1174 Words5 Pages

NIKE, INC.: COST OF CAPITAL

Book value vs. Market value While calculating the Nike’s cost of capital using both the book value (Exhibit 1.1) and the market value (Exhibit 1.2), I could notice the mistake Cohen made finding the equity value. Cohen used the book value to reflect equity value. Although the book value is an accepted measure to estimate the debt value, the equity’s book value is an inaccurate measure of the value perceived by the shareholders. Since Nike is a publicly traded company, market value is the better method in reflecting Nike’s equity value. Cohen’s book value of equity is the total shareholder’s equity in the balance sheet, $3494.5. The market value of equity on the other hand, is $11427; computed using*…show more content…*

to the NorthPoint Large-Cap Fund because the stock is undervalued. I recommend a buy decision, which concurs with Lehman Brothers report, as Nike has a growth potential that would be beneficial to the fund if it s included in the portfolio.

EXHIBIT 1.1

WACC using Book Values (Cohen’s calculation)

Debt value = Current portion of long-term debt + Notes Payable + Long-term debt $5.4 + 855.3 + 435.9 = $1296.6

Equity value = $3494.5 (Total shareholder’s equity or Assets-Liabilities)

Debt weight = D/(D+E) = 1296.6/3484.5 = 27% of weight on debt

Equity weight = E/(D+E) or (1-0.27) = 73.3% of weight on equity

Cost of debt: Total interest expense / average debt balance 58.7/(1444.6+1296.6/2) = 0.0428 = 4.3% Using the tax rate of 35% plus state taxes of 3%, cost of debt becomes 4.3%*(1-0.38) = 0.266 = 2.7%

Cost of equity: Cohen used the current yield on 20-year Treasury bonds as risk-free rate (5.74%) then compounded average premium of the market over Treasury bonds (5.9%) for risk premium. As for beta, Cohen used the average of Nike’s beta from 1996 to 2001 (0.8).

Using the CAPM = Kf + b(Km-Kf)

Where Kf= risk free rate, Km = market rate, B = beta, (Km-kf) = risk premium

CAPM = 5.74% + 0.8(5.9) = 10.46%

WACC = Kd(1-T) x D/(D+E) + Ke x E/(D+E) = 2.7% 27% + 10.46%*73% = 8.4%

EXHIBIT 1.2

WACC using Market Values

Debt value = Current portion of long-term debt + Notes Payable + Long-term

Book value vs. Market value While calculating the Nike’s cost of capital using both the book value (Exhibit 1.1) and the market value (Exhibit 1.2), I could notice the mistake Cohen made finding the equity value. Cohen used the book value to reflect equity value. Although the book value is an accepted measure to estimate the debt value, the equity’s book value is an inaccurate measure of the value perceived by the shareholders. Since Nike is a publicly traded company, market value is the better method in reflecting Nike’s equity value. Cohen’s book value of equity is the total shareholder’s equity in the balance sheet, $3494.5. The market value of equity on the other hand, is $11427; computed using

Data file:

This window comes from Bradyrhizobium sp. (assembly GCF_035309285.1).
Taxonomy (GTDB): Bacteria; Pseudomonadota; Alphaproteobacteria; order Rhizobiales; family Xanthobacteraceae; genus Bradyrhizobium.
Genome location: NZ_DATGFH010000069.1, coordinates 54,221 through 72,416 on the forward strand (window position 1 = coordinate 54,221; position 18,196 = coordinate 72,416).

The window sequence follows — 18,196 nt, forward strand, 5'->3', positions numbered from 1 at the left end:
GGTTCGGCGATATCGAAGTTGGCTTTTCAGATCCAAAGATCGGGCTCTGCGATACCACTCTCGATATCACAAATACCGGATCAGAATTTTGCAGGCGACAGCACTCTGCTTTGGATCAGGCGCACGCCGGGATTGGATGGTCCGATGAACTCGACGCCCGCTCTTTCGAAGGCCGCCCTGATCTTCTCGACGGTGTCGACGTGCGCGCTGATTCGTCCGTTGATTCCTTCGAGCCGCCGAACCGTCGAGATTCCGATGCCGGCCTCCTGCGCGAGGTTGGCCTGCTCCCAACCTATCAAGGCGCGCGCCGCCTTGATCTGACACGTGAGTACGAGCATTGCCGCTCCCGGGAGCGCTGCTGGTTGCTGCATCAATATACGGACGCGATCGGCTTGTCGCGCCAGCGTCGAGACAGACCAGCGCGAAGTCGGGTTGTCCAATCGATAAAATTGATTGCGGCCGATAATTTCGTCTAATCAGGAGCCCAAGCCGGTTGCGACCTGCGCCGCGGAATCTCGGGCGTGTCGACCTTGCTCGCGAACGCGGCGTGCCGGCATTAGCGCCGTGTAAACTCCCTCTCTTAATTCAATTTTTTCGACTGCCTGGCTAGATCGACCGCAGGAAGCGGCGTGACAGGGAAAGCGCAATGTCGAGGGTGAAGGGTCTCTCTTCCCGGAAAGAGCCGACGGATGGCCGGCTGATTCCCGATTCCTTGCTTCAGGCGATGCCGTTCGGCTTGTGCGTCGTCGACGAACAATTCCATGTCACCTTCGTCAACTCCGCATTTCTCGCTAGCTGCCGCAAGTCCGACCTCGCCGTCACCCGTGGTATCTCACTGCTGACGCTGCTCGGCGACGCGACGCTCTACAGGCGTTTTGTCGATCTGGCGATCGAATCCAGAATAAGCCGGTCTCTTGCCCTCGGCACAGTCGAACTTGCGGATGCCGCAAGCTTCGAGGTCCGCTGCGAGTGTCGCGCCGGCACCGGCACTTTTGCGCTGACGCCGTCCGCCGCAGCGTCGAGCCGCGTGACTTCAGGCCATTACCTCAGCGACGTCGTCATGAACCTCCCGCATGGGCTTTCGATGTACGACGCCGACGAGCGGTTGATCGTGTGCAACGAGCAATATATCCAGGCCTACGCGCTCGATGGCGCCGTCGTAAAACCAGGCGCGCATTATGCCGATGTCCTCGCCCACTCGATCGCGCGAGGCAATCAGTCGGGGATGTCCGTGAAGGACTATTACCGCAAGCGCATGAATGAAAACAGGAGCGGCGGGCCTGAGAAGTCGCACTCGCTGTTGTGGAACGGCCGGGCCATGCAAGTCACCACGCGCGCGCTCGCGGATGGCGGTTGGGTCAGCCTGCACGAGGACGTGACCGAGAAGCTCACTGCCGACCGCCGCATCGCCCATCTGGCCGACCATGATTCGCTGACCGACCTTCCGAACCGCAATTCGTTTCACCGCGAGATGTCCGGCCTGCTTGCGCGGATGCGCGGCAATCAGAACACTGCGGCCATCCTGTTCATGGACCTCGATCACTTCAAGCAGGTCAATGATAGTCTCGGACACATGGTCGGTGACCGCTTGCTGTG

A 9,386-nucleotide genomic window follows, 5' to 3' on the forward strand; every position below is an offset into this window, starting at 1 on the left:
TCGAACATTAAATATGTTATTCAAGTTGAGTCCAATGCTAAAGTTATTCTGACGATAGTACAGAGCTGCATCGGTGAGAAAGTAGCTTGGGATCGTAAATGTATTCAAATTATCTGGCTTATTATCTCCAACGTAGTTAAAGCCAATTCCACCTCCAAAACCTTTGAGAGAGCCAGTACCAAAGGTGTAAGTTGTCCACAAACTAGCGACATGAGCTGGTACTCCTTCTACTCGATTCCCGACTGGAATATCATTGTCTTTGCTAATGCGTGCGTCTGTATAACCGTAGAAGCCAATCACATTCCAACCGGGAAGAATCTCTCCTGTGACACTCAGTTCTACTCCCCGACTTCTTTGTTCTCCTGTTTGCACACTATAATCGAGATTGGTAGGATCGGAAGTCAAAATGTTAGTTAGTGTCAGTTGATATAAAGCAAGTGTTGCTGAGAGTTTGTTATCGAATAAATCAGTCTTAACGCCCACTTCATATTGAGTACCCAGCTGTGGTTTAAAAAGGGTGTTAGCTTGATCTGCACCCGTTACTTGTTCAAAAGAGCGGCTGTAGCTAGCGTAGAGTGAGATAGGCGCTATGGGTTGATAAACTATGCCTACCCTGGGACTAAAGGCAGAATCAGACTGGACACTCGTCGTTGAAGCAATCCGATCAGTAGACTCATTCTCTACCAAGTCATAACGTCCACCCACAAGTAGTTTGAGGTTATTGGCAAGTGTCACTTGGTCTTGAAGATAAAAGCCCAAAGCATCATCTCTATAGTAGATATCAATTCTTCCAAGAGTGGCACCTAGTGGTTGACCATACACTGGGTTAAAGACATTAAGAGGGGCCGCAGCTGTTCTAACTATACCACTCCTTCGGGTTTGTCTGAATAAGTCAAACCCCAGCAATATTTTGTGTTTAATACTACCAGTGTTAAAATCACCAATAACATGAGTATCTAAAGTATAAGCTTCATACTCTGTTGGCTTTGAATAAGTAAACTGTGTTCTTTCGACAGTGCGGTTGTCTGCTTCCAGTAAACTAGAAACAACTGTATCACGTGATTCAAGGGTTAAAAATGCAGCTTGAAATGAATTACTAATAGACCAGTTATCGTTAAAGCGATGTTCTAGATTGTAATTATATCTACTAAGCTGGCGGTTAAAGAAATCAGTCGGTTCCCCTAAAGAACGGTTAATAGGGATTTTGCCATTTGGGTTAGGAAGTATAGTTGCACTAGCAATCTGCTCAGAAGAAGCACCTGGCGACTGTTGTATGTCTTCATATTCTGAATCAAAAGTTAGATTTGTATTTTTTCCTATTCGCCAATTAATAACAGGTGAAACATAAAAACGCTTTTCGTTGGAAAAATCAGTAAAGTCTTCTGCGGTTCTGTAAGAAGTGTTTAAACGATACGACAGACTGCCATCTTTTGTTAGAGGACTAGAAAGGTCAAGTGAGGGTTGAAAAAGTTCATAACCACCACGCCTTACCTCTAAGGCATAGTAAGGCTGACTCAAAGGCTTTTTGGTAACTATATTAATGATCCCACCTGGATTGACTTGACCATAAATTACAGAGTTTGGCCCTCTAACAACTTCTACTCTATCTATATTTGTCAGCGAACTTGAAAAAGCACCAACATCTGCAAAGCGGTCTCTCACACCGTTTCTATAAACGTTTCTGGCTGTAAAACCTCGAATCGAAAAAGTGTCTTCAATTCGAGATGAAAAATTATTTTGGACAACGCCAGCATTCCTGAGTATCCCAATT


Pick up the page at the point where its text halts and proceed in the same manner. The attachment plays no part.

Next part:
to the NorthPoint Large-Cap Fund because the stock is undervalued. I recommend a buy decision, which concurs with Lehman Brothers report, as Nike has a growth potential that would be beneficial to the fund if it s included in the portfolio.

EXHIBIT 1.1

WACC using Book Values (Cohen’s calculation)

Debt value = Current portion of long-term debt + Notes Payable + Long-term debt $5.4 + 855.3 + 435.9 = $1296.6

Equity value = $3494.5 (Total shareholder’s equity or Assets-Liabilities)

Debt weight = D/(D+E) = 1296.6/3484.5 = 27% of weight on debt

Equity weight = E/(D+E) or (1-0.27) = 73.3% of weight on equity

Cost of debt: Total interest expense / average debt balance 58.7/(1444.6+1296.6/2) = 0.0428 = 4.3% Using the tax rate of 35% plus state taxes of 3%, cost of debt becomes 4.3%*(1-0.38) = 0.266 = 2.7%

Cost of equity: Cohen used the current yield on 20-year Treasury bonds as risk-free rate (5.74%) then compounded average premium of the market over Treasury bonds (5.9%) for risk premium. As for beta, Cohen used the average of Nike’s beta from 1996 to 2001 (0.8).

Using the CAPM = Kf + b(Km-Kf)

Where Kf= risk free rate, Km = market rate, B = beta, (Km-kf) = risk premium

CAPM = 5.74% + 0.8(5.9) = 10.46%

WACC = Kd(1-T) x D/(D+E) + Ke x E/(D+E) = 2.7% 27% + 10.46%*73% = 8.4%

EXHIBIT 1.2

WACC using Market Values

Debt value = Current portion of long-term debt + Notes Payable + Long-term

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